In New England and elsewhere, nuclear power is crucial in the battle to stem global warming, while providing safe, affordable and reliable electricity. Today, 103 nuclear plants provide 20 percent of the nation's electricity; five reactors provide 30 percent of New England's electricity.
Interest in nuclear power is growing for several reasons, not only because it's the primary source of clean energy. Nuclear avoids almost 700 million tons of carbon dioxide per year and is responsible for 73 percent of all "green" non-emitting sources. The safety record of U.S. nuclear power plants is excellent. For comparison, studies show that 15,000 Americans die prematurely each year from coal-fired power plant emissions. Regrettably, coal still provides 52 percent of the nation's electricity and 25 percent in Massachusetts.
The good news is that 17 utilities are gearing up to build as many as 33 new nuclear plants in the United States. Worldwide, 28 plants are under construction in 13 countries. Although no utilities in New England have announced plans to add more nuclear-generating capacity, that could change. Clean power generation is seen as the best choice to meet the growing demand for electricity.
Nuclear power's increasingly favorable economics is a key factor in its comeback. The cost of producing nuclear-generated electricity is 25 percent cheaper than coal and less than one-quarter of natural gas. Utilities recognize that they no longer can rely heavily on natural gas for electricity production because of its high and volatile prices. Nor is solar or wind power viable. Although politically popular, in most instances, they are far too costly and cannot provide power reliably at industrial strength.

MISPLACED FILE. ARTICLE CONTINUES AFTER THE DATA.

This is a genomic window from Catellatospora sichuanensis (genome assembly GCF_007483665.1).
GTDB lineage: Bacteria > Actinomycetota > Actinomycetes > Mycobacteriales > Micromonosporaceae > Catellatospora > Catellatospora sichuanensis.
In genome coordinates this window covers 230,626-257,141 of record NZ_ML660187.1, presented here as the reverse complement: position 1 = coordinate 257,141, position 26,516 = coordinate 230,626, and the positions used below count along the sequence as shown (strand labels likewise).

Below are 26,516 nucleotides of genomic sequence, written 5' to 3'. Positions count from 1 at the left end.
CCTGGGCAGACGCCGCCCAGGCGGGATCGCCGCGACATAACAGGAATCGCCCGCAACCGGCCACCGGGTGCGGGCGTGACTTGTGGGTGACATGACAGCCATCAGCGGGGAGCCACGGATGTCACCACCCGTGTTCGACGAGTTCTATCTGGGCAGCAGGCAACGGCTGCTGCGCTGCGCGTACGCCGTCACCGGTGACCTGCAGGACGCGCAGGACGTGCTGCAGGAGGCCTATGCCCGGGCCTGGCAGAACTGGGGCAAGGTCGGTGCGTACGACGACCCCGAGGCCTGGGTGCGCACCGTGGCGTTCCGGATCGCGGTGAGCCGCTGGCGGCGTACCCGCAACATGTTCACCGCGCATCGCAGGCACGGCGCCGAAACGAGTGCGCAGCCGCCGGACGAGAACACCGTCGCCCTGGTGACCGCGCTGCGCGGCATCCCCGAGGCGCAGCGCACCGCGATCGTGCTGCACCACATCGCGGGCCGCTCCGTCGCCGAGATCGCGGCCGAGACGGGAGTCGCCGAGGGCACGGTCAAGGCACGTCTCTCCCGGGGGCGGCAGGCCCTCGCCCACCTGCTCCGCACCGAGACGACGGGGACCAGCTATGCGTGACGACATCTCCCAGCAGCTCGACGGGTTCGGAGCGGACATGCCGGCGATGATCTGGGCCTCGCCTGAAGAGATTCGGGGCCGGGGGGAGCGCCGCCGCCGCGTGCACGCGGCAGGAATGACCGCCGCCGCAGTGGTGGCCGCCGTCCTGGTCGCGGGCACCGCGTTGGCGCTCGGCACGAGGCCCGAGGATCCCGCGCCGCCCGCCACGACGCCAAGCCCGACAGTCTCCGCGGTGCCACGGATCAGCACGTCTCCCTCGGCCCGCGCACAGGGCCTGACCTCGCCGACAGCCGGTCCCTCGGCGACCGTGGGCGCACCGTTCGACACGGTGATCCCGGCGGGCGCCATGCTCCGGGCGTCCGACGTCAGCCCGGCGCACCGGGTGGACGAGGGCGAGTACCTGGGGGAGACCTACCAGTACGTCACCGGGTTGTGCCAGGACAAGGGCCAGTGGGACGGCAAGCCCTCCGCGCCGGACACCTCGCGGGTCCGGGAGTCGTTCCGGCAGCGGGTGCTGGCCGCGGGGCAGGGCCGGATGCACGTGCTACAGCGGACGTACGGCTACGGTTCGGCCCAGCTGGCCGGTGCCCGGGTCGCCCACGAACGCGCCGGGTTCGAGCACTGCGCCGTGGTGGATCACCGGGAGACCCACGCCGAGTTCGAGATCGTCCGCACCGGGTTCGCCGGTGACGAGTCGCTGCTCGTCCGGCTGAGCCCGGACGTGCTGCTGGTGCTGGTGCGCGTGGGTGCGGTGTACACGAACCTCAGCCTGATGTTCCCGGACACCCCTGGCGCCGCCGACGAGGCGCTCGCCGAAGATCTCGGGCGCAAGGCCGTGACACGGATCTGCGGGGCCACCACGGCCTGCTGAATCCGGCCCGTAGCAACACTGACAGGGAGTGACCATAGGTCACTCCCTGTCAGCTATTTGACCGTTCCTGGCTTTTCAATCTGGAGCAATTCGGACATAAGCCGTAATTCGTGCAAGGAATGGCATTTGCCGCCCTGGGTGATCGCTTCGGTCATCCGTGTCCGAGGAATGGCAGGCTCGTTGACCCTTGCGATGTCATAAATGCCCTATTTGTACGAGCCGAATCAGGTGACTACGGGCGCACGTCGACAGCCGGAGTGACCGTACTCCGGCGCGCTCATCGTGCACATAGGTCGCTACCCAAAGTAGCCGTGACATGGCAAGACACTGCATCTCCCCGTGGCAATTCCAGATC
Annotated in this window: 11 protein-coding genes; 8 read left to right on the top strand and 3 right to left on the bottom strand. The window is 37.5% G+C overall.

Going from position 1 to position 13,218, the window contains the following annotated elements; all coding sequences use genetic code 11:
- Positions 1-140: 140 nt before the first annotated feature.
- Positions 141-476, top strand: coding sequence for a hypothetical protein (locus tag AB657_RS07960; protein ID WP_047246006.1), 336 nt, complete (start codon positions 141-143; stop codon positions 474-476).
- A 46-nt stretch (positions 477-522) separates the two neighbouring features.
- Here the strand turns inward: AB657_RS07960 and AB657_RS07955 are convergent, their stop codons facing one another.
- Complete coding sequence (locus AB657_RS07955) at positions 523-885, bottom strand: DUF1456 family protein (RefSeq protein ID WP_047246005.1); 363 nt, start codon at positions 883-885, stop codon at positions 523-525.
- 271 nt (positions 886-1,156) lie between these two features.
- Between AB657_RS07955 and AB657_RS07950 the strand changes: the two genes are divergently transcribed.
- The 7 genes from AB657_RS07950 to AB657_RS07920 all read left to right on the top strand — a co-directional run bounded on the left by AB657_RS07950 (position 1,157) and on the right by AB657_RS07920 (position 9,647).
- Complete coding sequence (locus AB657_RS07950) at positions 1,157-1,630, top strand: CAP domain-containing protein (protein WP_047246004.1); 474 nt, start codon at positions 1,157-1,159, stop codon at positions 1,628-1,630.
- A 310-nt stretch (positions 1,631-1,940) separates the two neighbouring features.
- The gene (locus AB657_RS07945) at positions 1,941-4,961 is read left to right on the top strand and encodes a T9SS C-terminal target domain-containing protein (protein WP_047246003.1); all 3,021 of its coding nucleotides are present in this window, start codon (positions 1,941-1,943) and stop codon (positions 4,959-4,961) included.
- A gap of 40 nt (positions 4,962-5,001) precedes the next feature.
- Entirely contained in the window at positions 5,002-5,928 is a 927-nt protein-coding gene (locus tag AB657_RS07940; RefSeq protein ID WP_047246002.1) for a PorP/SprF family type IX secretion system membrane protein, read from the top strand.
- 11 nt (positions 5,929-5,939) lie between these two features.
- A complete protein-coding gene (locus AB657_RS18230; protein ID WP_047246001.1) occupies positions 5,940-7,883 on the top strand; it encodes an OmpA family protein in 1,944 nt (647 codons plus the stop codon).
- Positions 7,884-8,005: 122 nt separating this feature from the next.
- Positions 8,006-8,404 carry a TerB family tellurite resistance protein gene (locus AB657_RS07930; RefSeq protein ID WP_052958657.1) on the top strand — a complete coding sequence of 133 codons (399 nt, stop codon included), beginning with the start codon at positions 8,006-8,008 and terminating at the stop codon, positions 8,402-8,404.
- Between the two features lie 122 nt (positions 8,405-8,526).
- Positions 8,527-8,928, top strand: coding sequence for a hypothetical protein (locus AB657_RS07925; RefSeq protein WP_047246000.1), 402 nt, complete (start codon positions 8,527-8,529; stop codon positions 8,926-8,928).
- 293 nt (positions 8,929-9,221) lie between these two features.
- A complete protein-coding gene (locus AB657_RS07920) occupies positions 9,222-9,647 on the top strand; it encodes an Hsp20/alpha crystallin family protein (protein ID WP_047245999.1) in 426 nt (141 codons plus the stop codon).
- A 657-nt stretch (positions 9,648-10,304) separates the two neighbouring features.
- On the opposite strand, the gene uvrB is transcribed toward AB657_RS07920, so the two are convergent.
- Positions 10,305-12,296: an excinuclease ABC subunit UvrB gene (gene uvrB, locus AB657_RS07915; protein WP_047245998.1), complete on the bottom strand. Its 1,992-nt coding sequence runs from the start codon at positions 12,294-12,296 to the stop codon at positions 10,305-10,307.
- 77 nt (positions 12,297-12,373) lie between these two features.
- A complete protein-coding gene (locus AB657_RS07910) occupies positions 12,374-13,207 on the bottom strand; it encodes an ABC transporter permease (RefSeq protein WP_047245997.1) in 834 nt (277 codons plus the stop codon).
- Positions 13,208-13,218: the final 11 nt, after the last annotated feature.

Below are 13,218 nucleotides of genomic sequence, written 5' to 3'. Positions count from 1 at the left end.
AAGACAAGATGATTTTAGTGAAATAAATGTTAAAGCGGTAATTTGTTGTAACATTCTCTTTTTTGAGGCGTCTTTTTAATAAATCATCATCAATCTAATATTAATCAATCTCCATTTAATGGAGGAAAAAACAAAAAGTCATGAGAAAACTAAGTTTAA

The next nuclear power plants will be built to standardized designs, four of which are certified by the Nuclear Regulatory Commission. Now, for the first time, utilities will apply for a combined construction and operating license, so that a nuclear plant can begin commercial operation when complete, within four years of the first pouring of concrete. France, which obtains nearly 80 percent of its electricity from nuclear power, has shown this can be done. Now is a good time to launch a new generation of nuclear power plants. Our future depends on it.
Gilbert J. Brown, Ph.D., is a professor and coordinator of the Nuclear Engineering Program at the University of Massachusetts Lowell.
U.S. electricity production costs
Cost, in cents, to produce a kilowatt-hour of electricity from the following sources:
Oil - 8.09
Gas - 7.51
Coal - 2.21
Nuclear - 1.72
Source: Nuclear Energy Institute